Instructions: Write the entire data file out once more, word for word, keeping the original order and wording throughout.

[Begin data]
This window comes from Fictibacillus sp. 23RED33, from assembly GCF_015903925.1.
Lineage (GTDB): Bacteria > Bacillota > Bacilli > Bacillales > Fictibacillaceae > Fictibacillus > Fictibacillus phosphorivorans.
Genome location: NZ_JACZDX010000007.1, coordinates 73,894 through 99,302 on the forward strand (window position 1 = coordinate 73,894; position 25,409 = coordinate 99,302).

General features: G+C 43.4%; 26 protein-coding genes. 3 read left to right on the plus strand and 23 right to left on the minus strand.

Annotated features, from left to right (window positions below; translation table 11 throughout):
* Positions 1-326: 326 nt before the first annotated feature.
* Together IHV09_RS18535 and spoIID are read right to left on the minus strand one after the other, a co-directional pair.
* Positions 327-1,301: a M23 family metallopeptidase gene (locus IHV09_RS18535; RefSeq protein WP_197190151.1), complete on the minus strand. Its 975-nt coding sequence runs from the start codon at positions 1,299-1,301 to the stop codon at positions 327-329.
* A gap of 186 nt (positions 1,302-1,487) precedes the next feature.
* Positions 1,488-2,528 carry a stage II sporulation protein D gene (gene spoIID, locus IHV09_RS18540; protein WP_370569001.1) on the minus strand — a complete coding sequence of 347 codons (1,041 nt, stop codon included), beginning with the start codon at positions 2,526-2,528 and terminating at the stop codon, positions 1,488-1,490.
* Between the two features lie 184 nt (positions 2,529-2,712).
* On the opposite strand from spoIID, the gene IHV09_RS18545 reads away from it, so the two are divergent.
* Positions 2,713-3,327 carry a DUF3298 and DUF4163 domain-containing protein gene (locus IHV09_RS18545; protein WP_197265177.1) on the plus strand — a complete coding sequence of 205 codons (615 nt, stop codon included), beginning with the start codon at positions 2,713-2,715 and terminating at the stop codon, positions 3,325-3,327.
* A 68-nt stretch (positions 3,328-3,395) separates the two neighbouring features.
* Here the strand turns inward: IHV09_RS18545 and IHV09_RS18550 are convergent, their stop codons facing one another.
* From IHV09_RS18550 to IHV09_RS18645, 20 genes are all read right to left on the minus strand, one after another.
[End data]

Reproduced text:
This window comes from Fictibacillus sp. 23RED33, from assembly GCF_015903925.1.
Lineage (GTDB): Bacteria > Bacillota > Bacilli > Bacillales > Fictibacillaceae > Fictibacillus > Fictibacillus phosphorivorans.
Genome location: NZ_JACZDX010000007.1, coordinates 73,894 through 99,302 on the forward strand (window position 1 = coordinate 73,894; position 25,409 = coordinate 99,302).

General features: G+C 43.4%; 26 protein-coding genes. 3 read left to right on the plus strand and 23 right to left on the minus strand.

Annotated features, from left to right (window positions below; translation table 11 throughout):
* Positions 1-326: 326 nt before the first annotated feature.
* Together IHV09_RS18535 and spoIID are read right to left on the minus strand one after the other, a co-directional pair.
* Positions 327-1,301: a M23 family metallopeptidase gene (locus IHV09_RS18535; RefSeq protein WP_197190151.1), complete on the minus strand. Its 975-nt coding sequence runs from the start codon at positions 1,299-1,301 to the stop codon at positions 327-329.
* A gap of 186 nt (positions 1,302-1,487) precedes the next feature.
* Positions 1,488-2,528 carry a stage II sporulation protein D gene (gene spoIID, locus IHV09_RS18540; protein WP_370569001.1) on the minus strand — a complete coding sequence of 347 codons (1,041 nt, stop codon included), beginning with the start codon at positions 2,526-2,528 and terminating at the stop codon, positions 1,488-1,490.
* Between the two features lie 184 nt (positions 2,529-2,712).
* On the opposite strand from spoIID, the gene IHV09_RS18545 reads away from it, so the two are divergent.
* Positions 2,713-3,327 carry a DUF3298 and DUF4163 domain-containing protein gene (locus IHV09_RS18545; protein WP_197265177.1) on the plus strand — a complete coding sequence of 205 codons (615 nt, stop codon included), beginning with the start codon at positions 2,713-2,715 and terminating at the stop codon, positions 3,325-3,327.
* A 68-nt stretch (positions 3,328-3,395) separates the two neighbouring features.
* Here the strand turns inward: IHV09_RS18545 and IHV09_RS18550 are convergent, their stop codons facing one another.
* From IHV09_RS18550 to IHV09_RS18645, 20 genes are all read right to left on the minus strand, one after another.